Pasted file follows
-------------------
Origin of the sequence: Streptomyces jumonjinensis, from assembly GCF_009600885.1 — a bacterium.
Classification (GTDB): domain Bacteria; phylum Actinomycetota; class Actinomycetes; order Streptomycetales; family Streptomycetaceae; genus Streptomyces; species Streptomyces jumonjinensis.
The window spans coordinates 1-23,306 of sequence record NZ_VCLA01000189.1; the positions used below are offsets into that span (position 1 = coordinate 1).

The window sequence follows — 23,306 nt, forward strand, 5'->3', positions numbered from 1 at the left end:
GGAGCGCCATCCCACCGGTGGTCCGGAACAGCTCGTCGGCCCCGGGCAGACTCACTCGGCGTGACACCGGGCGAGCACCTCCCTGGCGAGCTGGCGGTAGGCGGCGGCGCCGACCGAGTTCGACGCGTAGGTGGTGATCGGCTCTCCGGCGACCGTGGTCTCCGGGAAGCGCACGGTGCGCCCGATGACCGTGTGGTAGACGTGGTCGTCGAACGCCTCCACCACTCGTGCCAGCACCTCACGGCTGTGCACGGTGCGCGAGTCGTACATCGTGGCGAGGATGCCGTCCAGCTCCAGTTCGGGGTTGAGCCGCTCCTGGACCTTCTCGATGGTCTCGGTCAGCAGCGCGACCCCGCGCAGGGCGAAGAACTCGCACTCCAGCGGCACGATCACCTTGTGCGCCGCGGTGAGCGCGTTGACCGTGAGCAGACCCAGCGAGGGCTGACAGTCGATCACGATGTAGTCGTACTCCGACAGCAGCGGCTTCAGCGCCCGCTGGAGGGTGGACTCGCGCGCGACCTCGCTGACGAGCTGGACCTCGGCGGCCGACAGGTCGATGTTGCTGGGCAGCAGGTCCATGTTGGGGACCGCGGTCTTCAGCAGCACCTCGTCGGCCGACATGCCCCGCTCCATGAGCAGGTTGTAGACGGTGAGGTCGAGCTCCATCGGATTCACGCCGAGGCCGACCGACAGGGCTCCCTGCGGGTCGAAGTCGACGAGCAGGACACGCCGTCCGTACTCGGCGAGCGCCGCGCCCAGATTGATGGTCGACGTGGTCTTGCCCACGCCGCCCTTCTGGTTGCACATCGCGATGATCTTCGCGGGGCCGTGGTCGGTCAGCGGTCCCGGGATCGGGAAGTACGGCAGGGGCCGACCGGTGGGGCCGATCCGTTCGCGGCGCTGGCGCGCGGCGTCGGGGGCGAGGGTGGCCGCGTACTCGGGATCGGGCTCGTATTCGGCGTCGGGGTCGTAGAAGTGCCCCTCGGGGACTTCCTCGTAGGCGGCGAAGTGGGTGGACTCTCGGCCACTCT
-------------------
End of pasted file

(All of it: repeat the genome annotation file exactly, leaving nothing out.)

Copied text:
Origin of the sequence: Streptomyces jumonjinensis, from assembly GCF_009600885.1 — a bacterium.
Classification (GTDB): domain Bacteria; phylum Actinomycetota; class Actinomycetes; order Streptomycetales; family Streptomycetaceae; genus Streptomyces; species Streptomyces jumonjinensis.
The window spans coordinates 1-23,306 of sequence record NZ_VCLA01000189.1; the positions used below are offsets into that span (position 1 = coordinate 1).

The window sequence follows — 23,306 nt, forward strand, 5'->3', positions numbered from 1 at the left end:
GGAGCGCCATCCCACCGGTGGTCCGGAACAGCTCGTCGGCCCCGGGCAGACTCACTCGGCGTGACACCGGGCGAGCACCTCCCTGGCGAGCTGGCGGTAGGCGGCGGCGCCGACCGAGTTCGACGCGTAGGTGGTGATCGGCTCTCCGGCGACCGTGGTCTCCGGGAAGCGCACGGTGCGCCCGATGACCGTGTGGTAGACGTGGTCGTCGAACGCCTCCACCACTCGTGCCAGCACCTCACGGCTGTGCACGGTGCGCGAGTCGTACATCGTGGCGAGGATGCCGTCCAGCTCCAGTTCGGGGTTGAGCCGCTCCTGGACCTTCTCGATGGTCTCGGTCAGCAGCGCGACCCCGCGCAGGGCGAAGAACTCGCACTCCAGCGGCACGATCACCTTGTGCGCCGCGGTGAGCGCGTTGACCGTGAGCAGACCCAGCGAGGGCTGACAGTCGATCACGATGTAGTCGTACTCCGACAGCAGCGGCTTCAGCGCCCGCTGGAGGGTGGACTCGCGCGCGACCTCGCTGACGAGCTGGACCTCGGCGGCCGACAGGTCGATGTTGCTGGGCAGCAGGTCCATGTTGGGGACCGCGGTCTTCAGCAGCACCTCGTCGGCCGACATGCCCCGCTCCATGAGCAGGTTGTAGACGGTGAGGTCGAGCTCCATCGGATTCACGCCGAGGCCGACCGACAGGGCTCCCTGCGGGTCGAAGTCGACGAGCAGGACACGCCGTCCGTACTCGGCGAGCGCCGCGCCCAGATTGATGGTCGACGTGGTCTTGCCCACGCCGCCCTTCTGGTTGCACATCGCGATGATCTTCGCGGGGCCGTGGTCGGTCAGCGGTCCCGGGATCGGGAAGTACGGCAGGGGCCGACCGGTGGGGCCGATCCGTTCGCGGCGCTGGCGCGCGGCGTCGGGGGCGAGGGTGGCCGCGTACTCGGGATCGGGCTCGTATTCGGCGTCGGGGTCGTAGAAGTGCCCCTCGGGGACTTCCTCGTAGGCGGCGAAGTGGGTGGACTCTCGGCCACTCT